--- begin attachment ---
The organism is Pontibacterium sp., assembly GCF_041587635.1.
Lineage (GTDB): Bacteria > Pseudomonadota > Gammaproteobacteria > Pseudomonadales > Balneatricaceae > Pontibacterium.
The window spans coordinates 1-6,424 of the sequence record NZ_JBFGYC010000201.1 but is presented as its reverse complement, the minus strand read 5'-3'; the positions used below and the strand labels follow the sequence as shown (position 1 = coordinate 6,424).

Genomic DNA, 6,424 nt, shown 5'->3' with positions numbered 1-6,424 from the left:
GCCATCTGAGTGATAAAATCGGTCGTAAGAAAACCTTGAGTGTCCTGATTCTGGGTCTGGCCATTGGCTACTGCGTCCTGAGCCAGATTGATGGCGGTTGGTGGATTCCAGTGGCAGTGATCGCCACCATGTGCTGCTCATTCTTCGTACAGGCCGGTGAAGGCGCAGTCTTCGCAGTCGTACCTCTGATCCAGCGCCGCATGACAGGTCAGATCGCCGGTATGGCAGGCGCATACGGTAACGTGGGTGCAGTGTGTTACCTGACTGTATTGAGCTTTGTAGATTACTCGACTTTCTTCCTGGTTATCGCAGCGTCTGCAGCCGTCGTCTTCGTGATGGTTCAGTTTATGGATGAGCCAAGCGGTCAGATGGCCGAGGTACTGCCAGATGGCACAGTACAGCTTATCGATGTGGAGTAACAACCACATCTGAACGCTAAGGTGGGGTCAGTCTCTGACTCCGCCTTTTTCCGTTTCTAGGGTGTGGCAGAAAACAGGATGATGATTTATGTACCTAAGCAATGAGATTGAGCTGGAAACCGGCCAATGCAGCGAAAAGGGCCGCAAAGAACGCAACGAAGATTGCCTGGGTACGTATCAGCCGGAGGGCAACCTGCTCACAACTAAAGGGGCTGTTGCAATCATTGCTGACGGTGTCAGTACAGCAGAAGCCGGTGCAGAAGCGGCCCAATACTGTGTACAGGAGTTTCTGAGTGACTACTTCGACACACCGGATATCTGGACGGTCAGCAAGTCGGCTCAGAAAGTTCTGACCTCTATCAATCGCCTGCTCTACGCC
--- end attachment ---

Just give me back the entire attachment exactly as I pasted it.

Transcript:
The organism is Pontibacterium sp., assembly GCF_041587635.1.
Lineage (GTDB): Bacteria > Pseudomonadota > Gammaproteobacteria > Pseudomonadales > Balneatricaceae > Pontibacterium.
The window spans coordinates 1-6,424 of the sequence record NZ_JBFGYC010000201.1 but is presented as its reverse complement, the minus strand read 5'-3'; the positions used below and the strand labels follow the sequence as shown (position 1 = coordinate 6,424).

Genomic DNA, 6,424 nt, shown 5'->3' with positions numbered 1-6,424 from the left:
GCCATCTGAGTGATAAAATCGGTCGTAAGAAAACCTTGAGTGTCCTGATTCTGGGTCTGGCCATTGGCTACTGCGTCCTGAGCCAGATTGATGGCGGTTGGTGGATTCCAGTGGCAGTGATCGCCACCATGTGCTGCTCATTCTTCGTACAGGCCGGTGAAGGCGCAGTCTTCGCAGTCGTACCTCTGATCCAGCGCCGCATGACAGGTCAGATCGCCGGTATGGCAGGCGCATACGGTAACGTGGGTGCAGTGTGTTACCTGACTGTATTGAGCTTTGTAGATTACTCGACTTTCTTCCTGGTTATCGCAGCGTCTGCAGCCGTCGTCTTCGTGATGGTTCAGTTTATGGATGAGCCAAGCGGTCAGATGGCCGAGGTACTGCCAGATGGCACAGTACAGCTTATCGATGTGGAGTAACAACCACATCTGAACGCTAAGGTGGGGTCAGTCTCTGACTCCGCCTTTTTCCGTTTCTAGGGTGTGGCAGAAAACAGGATGATGATTTATGTACCTAAGCAATGAGATTGAGCTGGAAACCGGCCAATGCAGCGAAAAGGGCCGCAAAGAACGCAACGAAGATTGCCTGGGTACGTATCAGCCGGAGGGCAACCTGCTCACAACTAAAGGGGCTGTTGCAATCATTGCTGACGGTGTCAGTACAGCAGAAGCCGGTGCAGAAGCGGCCCAATACTGTGTACAGGAGTTTCTGAGTGACTACTTCGACACACCGGATATCTGGACGGTCAGCAAGTCGGCTCAGAAAGTTCTGACCTCTATCAATCGCCTGCTCTACGCC